Editorial: Black History is American HistoryFebruary 18, 2021
COVID-19’s sacrifices remind us of depth and texture of our shared history.
February is Black History Month. For generations of American pupils, this time of year meant an annual, cursory lecture on George Washington Carver and the peanut. But more recent scholarship shows Carver to have been not only an innovative agronomist, but even a farseeing environmentalist. More typically, if we were lucky, we learned about Rosa Parks and her 1955 refusal in Montgomery, Alabama, to give up her bus seat to a white rider. Until recently, America’s Black History has been not only ignored, but also too often caricatured.
Not so inside 1199. Since the Union’s founding, 1199ers of all races, creeds, and colors have played significant roles in the vanguard of Black history and the struggle for Black freedom and equality. 1199ers have long spearheaded efforts to educate the broader public in the fight for racial justice and the need to eliminate white supremacy. 1199’s early leaders and activists were very clear about the relationship between race, class and economic divisions. Underpinning all of 1199’s work since 1932 is the understanding that none of us can be truly free until we are all truly free.
1199ers know that Black history—like working class history—is no footnote to U.S. history. It is not to be confined to the margins and only occasionally trotted out as a balm for the national guilty conscience. And what could demonstrate this more profoundly than the current moment? So many of the faces of our celebrated ‘healthcare heroes’ who work daily to rescue our country from the ravages of the coronavirus and, often giving their own lives to save others, are darker than before. It is often darker-hued hands that tend the desperately ill, comfort the isolated, and too often, close the zipper on the bags of those who do not survive COVID illness. Once again, Black and Brown people are being asked to care for others, putting aside their own physical, emotional, and economic traumas built up over four centuries of malevolence and neglect.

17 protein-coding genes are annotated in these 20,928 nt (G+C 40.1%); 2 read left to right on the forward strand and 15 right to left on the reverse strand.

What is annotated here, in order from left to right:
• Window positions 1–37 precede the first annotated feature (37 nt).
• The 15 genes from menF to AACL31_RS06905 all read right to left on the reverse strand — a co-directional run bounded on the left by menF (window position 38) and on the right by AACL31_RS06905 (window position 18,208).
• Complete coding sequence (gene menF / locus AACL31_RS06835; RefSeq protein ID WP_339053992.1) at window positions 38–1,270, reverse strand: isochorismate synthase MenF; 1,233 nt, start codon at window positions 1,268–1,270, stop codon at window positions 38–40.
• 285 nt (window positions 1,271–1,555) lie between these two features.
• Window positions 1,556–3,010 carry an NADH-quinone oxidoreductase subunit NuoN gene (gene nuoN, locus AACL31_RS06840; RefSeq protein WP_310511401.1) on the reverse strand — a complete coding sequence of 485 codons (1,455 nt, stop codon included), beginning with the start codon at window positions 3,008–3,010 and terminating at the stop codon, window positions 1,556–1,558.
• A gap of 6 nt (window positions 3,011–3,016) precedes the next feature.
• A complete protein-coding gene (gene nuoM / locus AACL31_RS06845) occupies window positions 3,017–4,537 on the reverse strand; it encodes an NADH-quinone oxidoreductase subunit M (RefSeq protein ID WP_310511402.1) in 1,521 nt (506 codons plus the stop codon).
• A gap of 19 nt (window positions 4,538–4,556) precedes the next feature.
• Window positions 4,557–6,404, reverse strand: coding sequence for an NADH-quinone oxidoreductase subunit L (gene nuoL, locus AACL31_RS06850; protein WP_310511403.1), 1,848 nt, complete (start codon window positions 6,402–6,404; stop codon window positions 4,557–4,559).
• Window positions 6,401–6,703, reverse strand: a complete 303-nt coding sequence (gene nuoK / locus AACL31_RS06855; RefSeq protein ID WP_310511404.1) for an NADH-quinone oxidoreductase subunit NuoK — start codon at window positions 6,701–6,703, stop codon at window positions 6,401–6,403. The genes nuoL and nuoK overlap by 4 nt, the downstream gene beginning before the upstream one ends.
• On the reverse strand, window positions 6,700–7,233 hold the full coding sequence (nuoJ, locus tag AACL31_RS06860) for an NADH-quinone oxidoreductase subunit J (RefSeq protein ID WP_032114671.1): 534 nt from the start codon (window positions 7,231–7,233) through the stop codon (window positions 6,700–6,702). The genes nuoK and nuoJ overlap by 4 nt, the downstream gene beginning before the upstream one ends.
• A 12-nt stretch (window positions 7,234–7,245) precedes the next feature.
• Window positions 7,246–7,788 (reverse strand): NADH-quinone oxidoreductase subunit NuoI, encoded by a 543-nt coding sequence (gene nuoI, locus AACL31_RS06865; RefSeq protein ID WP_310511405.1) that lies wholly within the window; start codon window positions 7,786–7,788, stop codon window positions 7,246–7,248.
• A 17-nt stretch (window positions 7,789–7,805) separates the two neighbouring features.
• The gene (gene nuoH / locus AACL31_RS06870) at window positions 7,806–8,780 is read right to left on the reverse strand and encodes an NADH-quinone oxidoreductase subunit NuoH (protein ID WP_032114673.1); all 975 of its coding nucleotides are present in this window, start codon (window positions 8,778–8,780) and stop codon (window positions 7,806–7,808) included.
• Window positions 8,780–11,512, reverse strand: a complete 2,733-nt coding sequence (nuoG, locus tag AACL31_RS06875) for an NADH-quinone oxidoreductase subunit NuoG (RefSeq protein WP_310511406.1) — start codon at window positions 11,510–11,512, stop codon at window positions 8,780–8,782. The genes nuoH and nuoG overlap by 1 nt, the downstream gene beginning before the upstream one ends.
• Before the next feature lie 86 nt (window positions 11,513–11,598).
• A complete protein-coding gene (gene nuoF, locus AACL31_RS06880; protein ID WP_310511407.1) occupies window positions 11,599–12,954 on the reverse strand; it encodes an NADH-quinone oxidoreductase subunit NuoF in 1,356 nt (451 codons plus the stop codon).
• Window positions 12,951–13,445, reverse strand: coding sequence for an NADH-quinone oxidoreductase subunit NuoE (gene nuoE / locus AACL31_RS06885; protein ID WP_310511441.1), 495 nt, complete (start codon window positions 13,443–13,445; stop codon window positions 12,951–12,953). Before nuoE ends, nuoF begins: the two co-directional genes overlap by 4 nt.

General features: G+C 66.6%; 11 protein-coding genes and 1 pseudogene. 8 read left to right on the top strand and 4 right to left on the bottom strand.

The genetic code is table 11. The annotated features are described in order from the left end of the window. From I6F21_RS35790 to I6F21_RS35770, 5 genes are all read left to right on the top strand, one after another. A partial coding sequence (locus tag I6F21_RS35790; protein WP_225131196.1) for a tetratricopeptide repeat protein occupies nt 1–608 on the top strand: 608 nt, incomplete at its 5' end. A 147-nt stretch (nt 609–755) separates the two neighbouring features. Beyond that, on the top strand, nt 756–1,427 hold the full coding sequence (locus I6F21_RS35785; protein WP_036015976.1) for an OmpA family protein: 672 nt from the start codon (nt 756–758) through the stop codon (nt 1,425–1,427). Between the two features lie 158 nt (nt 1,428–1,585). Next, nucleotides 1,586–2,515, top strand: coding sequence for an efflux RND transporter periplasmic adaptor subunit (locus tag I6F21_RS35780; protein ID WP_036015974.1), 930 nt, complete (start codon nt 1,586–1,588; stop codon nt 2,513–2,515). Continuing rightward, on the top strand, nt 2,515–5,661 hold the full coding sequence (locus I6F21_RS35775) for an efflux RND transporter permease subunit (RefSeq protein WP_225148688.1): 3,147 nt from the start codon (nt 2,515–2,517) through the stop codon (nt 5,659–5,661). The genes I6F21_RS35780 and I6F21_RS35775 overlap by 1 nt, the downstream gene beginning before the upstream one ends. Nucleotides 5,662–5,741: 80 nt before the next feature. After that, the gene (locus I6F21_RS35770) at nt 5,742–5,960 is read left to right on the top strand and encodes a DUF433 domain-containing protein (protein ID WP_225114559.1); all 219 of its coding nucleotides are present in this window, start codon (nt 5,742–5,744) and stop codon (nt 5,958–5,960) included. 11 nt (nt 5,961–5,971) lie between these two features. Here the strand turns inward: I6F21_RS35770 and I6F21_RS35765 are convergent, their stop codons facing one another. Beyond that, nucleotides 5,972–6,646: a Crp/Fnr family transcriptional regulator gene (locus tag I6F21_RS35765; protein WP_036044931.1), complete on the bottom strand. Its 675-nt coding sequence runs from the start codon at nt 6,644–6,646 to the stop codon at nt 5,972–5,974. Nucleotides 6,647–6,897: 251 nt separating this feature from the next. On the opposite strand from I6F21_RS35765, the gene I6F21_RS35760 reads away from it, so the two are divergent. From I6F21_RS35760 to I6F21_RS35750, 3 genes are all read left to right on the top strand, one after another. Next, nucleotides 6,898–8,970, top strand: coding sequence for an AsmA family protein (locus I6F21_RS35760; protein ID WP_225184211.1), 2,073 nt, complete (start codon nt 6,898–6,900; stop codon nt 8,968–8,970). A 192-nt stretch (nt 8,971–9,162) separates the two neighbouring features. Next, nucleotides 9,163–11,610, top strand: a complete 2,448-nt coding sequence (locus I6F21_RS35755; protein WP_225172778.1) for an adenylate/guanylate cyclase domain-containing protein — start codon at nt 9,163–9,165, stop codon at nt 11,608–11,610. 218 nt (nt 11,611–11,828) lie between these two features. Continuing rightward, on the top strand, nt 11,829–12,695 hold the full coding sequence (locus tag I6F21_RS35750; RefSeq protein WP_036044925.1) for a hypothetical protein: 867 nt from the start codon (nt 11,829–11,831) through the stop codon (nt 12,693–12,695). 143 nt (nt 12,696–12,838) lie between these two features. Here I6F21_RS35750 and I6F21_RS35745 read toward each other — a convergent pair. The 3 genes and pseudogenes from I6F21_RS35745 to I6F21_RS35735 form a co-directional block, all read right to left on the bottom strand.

The truth is, Black history is part of the gorgeous mosaic that is American history. Black culture extends throughout America’s civilization, culture, and song. No story of America can be complete without the full inclusion of the Black experience. No progress can be made without rainbow solidarity and an understanding how all our fates are inextricably linked, whether that is at the negotiating table, side by-side in the workplace, demonstrating in the street, or in line for a COVID-19 vaccination.
As we mark Black History Month in 2021, we look ahead to a world changed by this pandemic and the reality of our very fragile democracy. The COVID-19 vaccines give us a way forward. The path ahead is surely no less rocky and challenging, but we move forward, nonetheless. In honor of Black history—an integral part of America’s gorgeous, multicultural social fabric —and all those who came before us, and including so many lost, we must all step firmly on this road and be prepared to work together in the struggles that still lie ahead.